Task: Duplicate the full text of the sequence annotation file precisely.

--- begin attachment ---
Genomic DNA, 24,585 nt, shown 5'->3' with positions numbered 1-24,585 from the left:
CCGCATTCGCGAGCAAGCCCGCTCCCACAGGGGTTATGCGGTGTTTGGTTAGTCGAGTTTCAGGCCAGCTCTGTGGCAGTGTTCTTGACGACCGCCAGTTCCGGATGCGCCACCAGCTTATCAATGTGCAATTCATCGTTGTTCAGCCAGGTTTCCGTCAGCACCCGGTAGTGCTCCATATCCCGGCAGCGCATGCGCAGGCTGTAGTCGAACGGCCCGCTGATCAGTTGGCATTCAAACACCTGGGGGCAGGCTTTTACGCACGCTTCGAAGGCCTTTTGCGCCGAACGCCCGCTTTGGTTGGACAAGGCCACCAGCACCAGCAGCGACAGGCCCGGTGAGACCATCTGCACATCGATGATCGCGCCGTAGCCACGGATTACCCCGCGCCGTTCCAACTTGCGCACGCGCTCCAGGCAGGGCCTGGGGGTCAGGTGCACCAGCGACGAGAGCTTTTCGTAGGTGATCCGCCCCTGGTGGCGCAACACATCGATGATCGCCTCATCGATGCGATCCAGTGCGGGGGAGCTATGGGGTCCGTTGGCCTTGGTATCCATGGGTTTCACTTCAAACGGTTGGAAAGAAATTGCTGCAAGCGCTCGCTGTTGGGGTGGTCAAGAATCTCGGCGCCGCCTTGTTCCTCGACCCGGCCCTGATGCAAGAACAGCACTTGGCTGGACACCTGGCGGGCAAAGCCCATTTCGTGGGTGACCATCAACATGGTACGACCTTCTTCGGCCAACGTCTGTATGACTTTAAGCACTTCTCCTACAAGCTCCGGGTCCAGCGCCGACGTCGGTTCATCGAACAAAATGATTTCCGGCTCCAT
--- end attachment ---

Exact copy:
Genomic DNA, 24,585 nt, shown 5'->3' with positions numbered 1-24,585 from the left:
CCGCATTCGCGAGCAAGCCCGCTCCCACAGGGGTTATGCGGTGTTTGGTTAGTCGAGTTTCAGGCCAGCTCTGTGGCAGTGTTCTTGACGACCGCCAGTTCCGGATGCGCCACCAGCTTATCAATGTGCAATTCATCGTTGTTCAGCCAGGTTTCCGTCAGCACCCGGTAGTGCTCCATATCCCGGCAGCGCATGCGCAGGCTGTAGTCGAACGGCCCGCTGATCAGTTGGCATTCAAACACCTGGGGGCAGGCTTTTACGCACGCTTCGAAGGCCTTTTGCGCCGAACGCCCGCTTTGGTTGGACAAGGCCACCAGCACCAGCAGCGACAGGCCCGGTGAGACCATCTGCACATCGATGATCGCGCCGTAGCCACGGATTACCCCGCGCCGTTCCAACTTGCGCACGCGCTCCAGGCAGGGCCTGGGGGTCAGGTGCACCAGCGACGAGAGCTTTTCGTAGGTGATCCGCCCCTGGTGGCGCAACACATCGATGATCGCCTCATCGATGCGATCCAGTGCGGGGGAGCTATGGGGTCCGTTGGCCTTGGTATCCATGGGTTTCACTTCAAACGGTTGGAAAGAAATTGCTGCAAGCGCTCGCTGTTGGGGTGGTCAAGAATCTCGGCGCCGCCTTGTTCCTCGACCCGGCCCTGATGCAAGAACAGCACTTGGCTGGACACCTGGCGGGCAAAGCCCATTTCGTGGGTGACCATCAACATGGTACGACCTTCTTCGGCCAACGTCTGTATGACTTTAAGCACTTCTCCTACAAGCTCCGGGTCCAGCGCCGACGTCGGTTCATCGAACAAAATGATTTCCGGCTCCAT